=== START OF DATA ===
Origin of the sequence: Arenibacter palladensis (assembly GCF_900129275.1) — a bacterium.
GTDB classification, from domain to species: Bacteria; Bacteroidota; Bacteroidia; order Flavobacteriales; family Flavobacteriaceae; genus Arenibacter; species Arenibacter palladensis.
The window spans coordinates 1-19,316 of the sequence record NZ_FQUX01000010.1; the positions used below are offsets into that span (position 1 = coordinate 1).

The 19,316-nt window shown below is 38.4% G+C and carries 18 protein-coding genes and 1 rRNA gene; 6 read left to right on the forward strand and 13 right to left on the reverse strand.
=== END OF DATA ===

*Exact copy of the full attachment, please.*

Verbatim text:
Origin of the sequence: Arenibacter palladensis (assembly GCF_900129275.1) — a bacterium.
GTDB classification, from domain to species: Bacteria; Bacteroidota; Bacteroidia; order Flavobacteriales; family Flavobacteriaceae; genus Arenibacter; species Arenibacter palladensis.
The window spans coordinates 1-19,316 of the sequence record NZ_FQUX01000010.1; the positions used below are offsets into that span (position 1 = coordinate 1).

The 19,316-nt window shown below is 38.4% G+C and carries 18 protein-coding genes and 1 rRNA gene; 6 read left to right on the forward strand and 13 right to left on the reverse strand.